Eric Carle is a well renowned children’s book author and illustrator. His museum in Amherst, MA draws visitors from around the world. The museum’s focus is on picture book art, because that’s what Eric Carle does, and he does it so well.
I went to the Eric Carle Museum yesterday; another museum trip that left me soaring, coming away with far more than I expected. The main exhibit was “Madeline at 75”, Ludwig Bemelman’s many illustrations of the Madeline books. Standing three inches away from the original art of books that I have read thousands of times to children was humbling. I could see every brush stroke, every pencil line, and even the texture of the paper. I was frozen and consumed. My husband had the look of, “Jennie, please do not cry or fall apart. I would be mortified.” I did not cry, and the next part of the museum took a remarkable turn.
In order to understand, I need to back up and tell you about the ‘Art Show’.
Each year my class creates an Art Show for the entire community displayed at the post office. Yes, just my class of preschoolers, not the entire school. It has become monumental in its value to the children and all the people who come to see it. When this show first started, we were studying France, and learned about the Impressionists (and so much more). That led to a school wide display, which was so remarkable that it was displayed for the community. Every year it grows in accolades and viewers. The guest book is jam packed with comments. Why is this Art Show consistently so successful and different?
I introduce children to all types of art. Good teachers do this. We learn that each piece of art is a masterpiece. But, I stop with each piece to say, “Chloe, you could do this.”, and talk about it. Piece after piece, I make it personal to a child. It doesn’t matter the type of art nor the child; bringing art into a real world for children is opening a door. I’m saying to them, “You can do this.” And they do.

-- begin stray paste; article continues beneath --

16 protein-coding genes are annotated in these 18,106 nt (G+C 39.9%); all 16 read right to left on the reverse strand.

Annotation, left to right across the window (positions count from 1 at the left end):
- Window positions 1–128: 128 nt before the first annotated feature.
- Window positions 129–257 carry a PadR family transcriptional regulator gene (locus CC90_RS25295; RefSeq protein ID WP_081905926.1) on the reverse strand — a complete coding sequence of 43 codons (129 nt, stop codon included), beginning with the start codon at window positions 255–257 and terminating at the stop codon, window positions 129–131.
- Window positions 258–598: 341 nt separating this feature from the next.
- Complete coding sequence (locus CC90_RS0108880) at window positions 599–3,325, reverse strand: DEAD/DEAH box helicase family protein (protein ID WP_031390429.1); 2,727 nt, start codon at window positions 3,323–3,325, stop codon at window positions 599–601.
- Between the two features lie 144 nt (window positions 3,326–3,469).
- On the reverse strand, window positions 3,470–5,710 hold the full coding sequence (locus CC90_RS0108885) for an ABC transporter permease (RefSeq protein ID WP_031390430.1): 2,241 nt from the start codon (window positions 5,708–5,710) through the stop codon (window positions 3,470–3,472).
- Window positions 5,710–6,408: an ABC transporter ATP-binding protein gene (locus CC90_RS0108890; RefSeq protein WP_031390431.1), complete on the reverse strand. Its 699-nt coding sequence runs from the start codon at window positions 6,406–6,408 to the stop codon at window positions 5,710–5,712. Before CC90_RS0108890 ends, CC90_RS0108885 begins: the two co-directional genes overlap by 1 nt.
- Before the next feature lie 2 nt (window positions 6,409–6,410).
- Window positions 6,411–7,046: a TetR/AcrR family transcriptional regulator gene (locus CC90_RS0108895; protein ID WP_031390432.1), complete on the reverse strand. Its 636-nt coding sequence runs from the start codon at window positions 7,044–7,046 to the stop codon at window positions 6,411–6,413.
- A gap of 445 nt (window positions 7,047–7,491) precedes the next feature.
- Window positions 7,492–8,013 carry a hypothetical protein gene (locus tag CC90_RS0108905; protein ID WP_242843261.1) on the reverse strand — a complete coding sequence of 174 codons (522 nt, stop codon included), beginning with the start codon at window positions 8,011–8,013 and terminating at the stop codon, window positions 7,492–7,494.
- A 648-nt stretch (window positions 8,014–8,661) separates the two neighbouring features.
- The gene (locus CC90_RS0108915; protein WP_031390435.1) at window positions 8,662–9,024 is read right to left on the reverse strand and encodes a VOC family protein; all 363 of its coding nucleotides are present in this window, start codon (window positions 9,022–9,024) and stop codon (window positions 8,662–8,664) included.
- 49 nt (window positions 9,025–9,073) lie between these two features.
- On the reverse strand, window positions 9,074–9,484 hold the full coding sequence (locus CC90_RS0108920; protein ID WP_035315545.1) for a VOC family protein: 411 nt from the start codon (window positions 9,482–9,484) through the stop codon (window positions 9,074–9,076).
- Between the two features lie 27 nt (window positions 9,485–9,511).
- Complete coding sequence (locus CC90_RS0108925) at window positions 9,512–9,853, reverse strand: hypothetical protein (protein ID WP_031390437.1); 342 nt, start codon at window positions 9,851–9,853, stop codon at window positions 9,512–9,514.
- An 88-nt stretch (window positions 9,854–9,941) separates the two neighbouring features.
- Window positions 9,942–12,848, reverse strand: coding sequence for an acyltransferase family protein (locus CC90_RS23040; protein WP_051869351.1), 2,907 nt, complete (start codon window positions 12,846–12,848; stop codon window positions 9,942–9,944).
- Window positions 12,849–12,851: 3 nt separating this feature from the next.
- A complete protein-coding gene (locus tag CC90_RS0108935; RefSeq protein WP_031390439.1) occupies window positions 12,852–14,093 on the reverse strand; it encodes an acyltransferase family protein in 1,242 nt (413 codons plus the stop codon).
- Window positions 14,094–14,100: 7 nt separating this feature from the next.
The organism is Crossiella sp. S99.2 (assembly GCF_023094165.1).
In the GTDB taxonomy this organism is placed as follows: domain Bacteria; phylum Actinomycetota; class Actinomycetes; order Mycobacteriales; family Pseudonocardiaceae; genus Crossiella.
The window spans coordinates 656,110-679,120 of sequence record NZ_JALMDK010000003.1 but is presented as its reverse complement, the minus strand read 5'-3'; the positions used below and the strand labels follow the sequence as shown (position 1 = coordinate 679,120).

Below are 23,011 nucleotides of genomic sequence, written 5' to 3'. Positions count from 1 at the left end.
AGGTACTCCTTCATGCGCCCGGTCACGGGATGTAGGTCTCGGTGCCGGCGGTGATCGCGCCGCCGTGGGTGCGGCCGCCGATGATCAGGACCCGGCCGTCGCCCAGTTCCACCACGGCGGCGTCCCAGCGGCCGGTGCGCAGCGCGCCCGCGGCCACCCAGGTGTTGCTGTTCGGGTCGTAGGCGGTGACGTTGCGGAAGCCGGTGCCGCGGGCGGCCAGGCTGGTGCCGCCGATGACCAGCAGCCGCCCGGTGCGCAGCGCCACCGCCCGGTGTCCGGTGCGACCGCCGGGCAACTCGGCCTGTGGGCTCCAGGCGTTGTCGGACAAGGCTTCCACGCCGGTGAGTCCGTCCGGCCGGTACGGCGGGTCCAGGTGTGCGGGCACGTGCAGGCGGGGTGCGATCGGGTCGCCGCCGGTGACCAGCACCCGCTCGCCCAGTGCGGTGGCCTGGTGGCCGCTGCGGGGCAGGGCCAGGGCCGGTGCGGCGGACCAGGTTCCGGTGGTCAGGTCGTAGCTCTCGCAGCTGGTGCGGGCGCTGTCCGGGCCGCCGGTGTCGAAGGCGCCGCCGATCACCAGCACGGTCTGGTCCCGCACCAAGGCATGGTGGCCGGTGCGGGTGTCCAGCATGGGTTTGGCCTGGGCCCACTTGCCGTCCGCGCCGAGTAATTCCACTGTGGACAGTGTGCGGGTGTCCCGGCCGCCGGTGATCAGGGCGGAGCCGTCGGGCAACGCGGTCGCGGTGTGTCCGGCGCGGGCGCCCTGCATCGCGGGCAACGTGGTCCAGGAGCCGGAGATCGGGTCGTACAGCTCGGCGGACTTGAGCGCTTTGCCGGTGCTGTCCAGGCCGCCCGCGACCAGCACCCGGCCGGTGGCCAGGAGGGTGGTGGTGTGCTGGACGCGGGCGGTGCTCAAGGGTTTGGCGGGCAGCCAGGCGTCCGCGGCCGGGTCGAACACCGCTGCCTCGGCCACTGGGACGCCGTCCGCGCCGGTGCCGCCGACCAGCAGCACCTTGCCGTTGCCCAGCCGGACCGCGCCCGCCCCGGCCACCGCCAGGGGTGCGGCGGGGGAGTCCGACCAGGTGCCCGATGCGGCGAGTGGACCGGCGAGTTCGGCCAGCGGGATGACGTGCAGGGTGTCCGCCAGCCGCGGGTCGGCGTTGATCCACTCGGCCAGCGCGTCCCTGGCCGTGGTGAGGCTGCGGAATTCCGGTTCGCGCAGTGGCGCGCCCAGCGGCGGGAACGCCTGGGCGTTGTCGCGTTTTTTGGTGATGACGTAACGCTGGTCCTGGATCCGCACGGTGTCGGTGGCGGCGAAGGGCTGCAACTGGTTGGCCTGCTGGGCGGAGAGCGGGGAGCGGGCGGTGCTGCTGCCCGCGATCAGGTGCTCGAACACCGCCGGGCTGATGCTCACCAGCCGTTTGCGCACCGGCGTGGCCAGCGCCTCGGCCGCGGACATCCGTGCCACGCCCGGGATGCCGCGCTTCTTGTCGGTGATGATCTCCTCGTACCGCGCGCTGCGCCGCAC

We use real water color paints from tubes onto pallets. Children learn how to mix and use paints. They replicate brush strokes and colors. Art isn’t created in a day, so children return to their piece over and over until they like it. We always refer to their art as a masterpiece, because it is. They are empowered.
The final element is children naming their work of art. All famous artists gave their paintings a title, and so should the children. This is perhaps the most powerful part of making art. I never underestimate the creativity and deep feelings of young children. Many titles have left me speechless. I stand back and nod at weeks of hard work and interest. Giving a work of of art a title is like hitting a home run in the bottom of the ninth with the bases loaded. Powerful stuff for children.
Then, they get to see their masterpieces on display. This experience is beyond words.
Back to the Eric Carle Museum, and ‘what happened next’. The new Caldecott winners for children’s books have been announced. I had my eye on The Noisy Paintbox: The Colors and Sounds of Kandinsky’s Abstract Art. I often use music to inspire art. Vivaldi’s ‘Four Seasons’ has been a favorite. I found the book at the museum bookstore, but I found much more at the museum’s exhibit of the life of Eric Carle. He returned to Germany in 1936, and in 1939 his art teacher showed him ‘forbidden art’, the works of Matisse, Picasso… and Kandinsky. I thought I would jump out of my skin! Here is the painter and the book I’m looking for, and he was one of the ‘forbidden artists’ who inspired Eric Carle.
I love museums. Learning and discovery never ends. Now, I am fueled up to inspire my classroom as we begin to create art and prepare for the Art Show. Kandinsky and The Noisy Paintbox will be a great introduction. We’ll listen to classical music, watch a symphony on the iPad, and learn about instruments. Did you know that Kandinsky named his pieces of art after music?
Books, music, and art are all intertwined. Each one inspires the other. Individually they are beautiful. Collectively they make a big impression and a powerful difference in the lives of young children. I see this and teach this.